A Man's Got To Know His Limitations....
After writing a rather involved response to Mr. Mitchell on the issues raised in Stanley Fish's article about the role of the academy in developing moral character, it occurred to me to look for this classic article by the "Dirty Harry of literary theory," Frank Lentricchia, at a particular stage of personal recantation. It is, to my mind, a terrific piece, a snapping rejoinder to the crapolicity so abdundant (and indeed dominant) these days. Read It. Read It Twice. Read It Severally. And, damn it, pass it on.
The great thing is that even those not particularly interested in literary studies should be able to read this article and have no trouble with it. I particularly like this bit, an exasperate response to the moralizing pretensiousness of so much current academic posturing:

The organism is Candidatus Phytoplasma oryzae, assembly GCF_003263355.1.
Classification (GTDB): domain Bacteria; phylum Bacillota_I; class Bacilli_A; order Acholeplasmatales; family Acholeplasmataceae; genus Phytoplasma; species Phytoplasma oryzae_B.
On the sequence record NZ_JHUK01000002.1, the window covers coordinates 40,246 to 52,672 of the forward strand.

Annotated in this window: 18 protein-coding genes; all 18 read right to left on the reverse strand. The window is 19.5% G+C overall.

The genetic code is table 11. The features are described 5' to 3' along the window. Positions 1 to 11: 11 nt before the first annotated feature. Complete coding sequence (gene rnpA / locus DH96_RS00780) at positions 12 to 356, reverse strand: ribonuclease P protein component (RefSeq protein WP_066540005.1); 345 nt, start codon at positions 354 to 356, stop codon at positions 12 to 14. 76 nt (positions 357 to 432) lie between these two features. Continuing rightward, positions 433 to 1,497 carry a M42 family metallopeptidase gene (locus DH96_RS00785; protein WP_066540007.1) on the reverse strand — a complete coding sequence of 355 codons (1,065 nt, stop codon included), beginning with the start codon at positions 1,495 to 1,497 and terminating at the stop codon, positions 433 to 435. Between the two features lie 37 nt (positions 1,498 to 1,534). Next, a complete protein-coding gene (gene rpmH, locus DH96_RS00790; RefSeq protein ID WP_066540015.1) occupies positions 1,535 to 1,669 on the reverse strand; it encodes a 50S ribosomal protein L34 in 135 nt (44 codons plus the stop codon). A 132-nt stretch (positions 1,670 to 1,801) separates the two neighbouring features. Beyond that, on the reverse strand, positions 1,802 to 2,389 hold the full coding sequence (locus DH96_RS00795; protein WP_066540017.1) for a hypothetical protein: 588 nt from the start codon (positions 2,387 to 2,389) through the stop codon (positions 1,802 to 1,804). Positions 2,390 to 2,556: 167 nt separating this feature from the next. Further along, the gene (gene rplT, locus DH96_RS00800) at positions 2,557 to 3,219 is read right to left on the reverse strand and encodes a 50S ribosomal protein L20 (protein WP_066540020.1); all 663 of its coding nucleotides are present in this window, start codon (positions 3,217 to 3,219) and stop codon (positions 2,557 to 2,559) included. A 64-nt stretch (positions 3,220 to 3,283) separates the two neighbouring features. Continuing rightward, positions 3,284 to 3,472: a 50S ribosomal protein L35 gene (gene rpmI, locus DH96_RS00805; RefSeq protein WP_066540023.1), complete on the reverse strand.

I’ve never believed that writers had to be superior in anything, except writing. The fundamental, if only implied, message of much literary criticism is self-righteous, and it takes this form: “T.S. Eliot is a homophobe and I am not. Therefore, I am a better person than Eliot. Imitate me, not Eliot.” To which the proper response is: “But T.S. Eliot could really write, and you can’t. Tell us truly, is there no filth in your soul?”Indeed. No wonder so many people outside of the academy think the lot of us a bunch of self-absorbed poseurs; so many, in fact, are. I'd like to hope I'm not one of them, and in fact think I'm not, if only because I believe I've still retained my generally amateur status, because, more than anything, I'm interested in good and great writing. And because I have lots of filth in my soul.